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A recent viral TikTok video about a collection of rental homes for sale in Philadelphia has sparked outrage that an “entire neighborhood” could hit the market at once — though critics of the video say its claims are overblown and inaccurate.

Either way, however, the situation highlights growing anxiety about the trend of institutional property investment in the U.S.

A TikTok user going by the name “sierrakatherinee” who frequently posts about real estate listings first uploaded the now-viral video on July 21. In the video, she highlights a 35-property listing she saw on Zillow that is “centered in and around the burgeoning Cobbs Creek neighborhood in West Philadelphia.” The homes are currently owned by an LLC and are being marketed together as an opportunity for investors.

Sierrakatherinee expresses concern about the fact that the listing mentions “under-valued rents,” adding that she’d love for the homes’ occupants to have the chance to buy the properties.


My Spidey senses are tingling. What dk yall think about selling entire neighborhoods? #philadelphiarealestate #zillowfinds #philly #buytheblock

♬ original sound – Sierra

It’s worth noting that as viral TikTok videos go, Sierrakatherinee’s is tonally mild mannered and not the obvious outrage-baiting that sometimes pops up on the platform. But she does mention multiple times that an “entire neighborhood” is for sale. And that language coupled with the listing itself was apparently enough to catapult the video into the social media feeds of scores of other people.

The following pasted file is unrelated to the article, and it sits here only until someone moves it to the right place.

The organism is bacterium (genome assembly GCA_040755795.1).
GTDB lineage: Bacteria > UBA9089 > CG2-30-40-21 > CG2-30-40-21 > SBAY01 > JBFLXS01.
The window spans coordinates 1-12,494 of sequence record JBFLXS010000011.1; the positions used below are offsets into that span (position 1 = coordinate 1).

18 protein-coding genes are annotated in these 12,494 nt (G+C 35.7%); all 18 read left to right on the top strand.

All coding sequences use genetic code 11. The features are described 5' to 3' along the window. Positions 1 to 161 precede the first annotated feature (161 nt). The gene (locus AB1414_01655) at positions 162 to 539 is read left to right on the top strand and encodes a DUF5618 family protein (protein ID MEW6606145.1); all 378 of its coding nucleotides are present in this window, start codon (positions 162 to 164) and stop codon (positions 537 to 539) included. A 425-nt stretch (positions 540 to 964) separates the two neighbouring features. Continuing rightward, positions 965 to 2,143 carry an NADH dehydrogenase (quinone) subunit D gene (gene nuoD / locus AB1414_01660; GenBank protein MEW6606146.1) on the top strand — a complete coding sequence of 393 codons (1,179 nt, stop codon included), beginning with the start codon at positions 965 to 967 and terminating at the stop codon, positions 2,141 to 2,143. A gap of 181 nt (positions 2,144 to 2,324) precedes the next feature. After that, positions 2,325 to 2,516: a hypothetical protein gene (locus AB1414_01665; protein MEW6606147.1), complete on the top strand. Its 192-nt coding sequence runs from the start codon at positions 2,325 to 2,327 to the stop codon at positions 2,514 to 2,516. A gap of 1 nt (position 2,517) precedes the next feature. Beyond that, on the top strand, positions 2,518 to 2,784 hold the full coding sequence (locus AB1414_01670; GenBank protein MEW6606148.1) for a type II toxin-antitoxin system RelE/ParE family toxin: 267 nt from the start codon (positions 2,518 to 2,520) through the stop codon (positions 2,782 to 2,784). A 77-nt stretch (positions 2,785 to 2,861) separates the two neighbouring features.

By the end of July, the video had racked up more than 61,000 views and generated more than 700 comments.

Many of the comments shared Sierrakatherinee’s sense of unease about the situation, suggesting residents of the homes are likely to be displaced and face higher rents after the sale. Other commenters suggested the residents band together to oppose the sale somehow, while still others argued against real estate investment on that scale.

“Sinister vibes,” one person commented on the video.

“The people should have the first option to buy at reduced prices,” another argued.

“Oh, yes, this is extremely worrisome,” still another commenter said.

Before long, other people were riffing off the original video. For example, an account called “Zillowtastrophes” posted about the listing soon after Sierrakatherinee, and that later video has since racked up more than 775,000 views, along with more than 1,800 comments. The Zillowtastrophes video also pointed out that the homes are located in the same area as the 1985 MOVE bombing, which involved a standoff between police and a Black liberation group. Police ultimately dropped explosives from a helicopter, leading to 11 deaths and the destruction of dozens of homes.


I’m curious – did you know about the MOVE 💣ing? Ty @Sierra for sharing this listing. #zillowtastrophe #movebombing #westphilly #homeownership

♬ Suspenseful and tense orchestra(1318015) – SoLaTiDo

In any case, numerous commenters on the Zillowtastrophes video expressed dismay over the idea of a neighborhood going up for sale. Many also shared regret that they couldn’t simply buy the houses and give them to the residents.

“If I was a millionaire,” one person wrote, “I’d buy the entire neighborhood and gift it to the residences [sic].”

Before long, however, some commenters also started to push back on the prevailing narrative.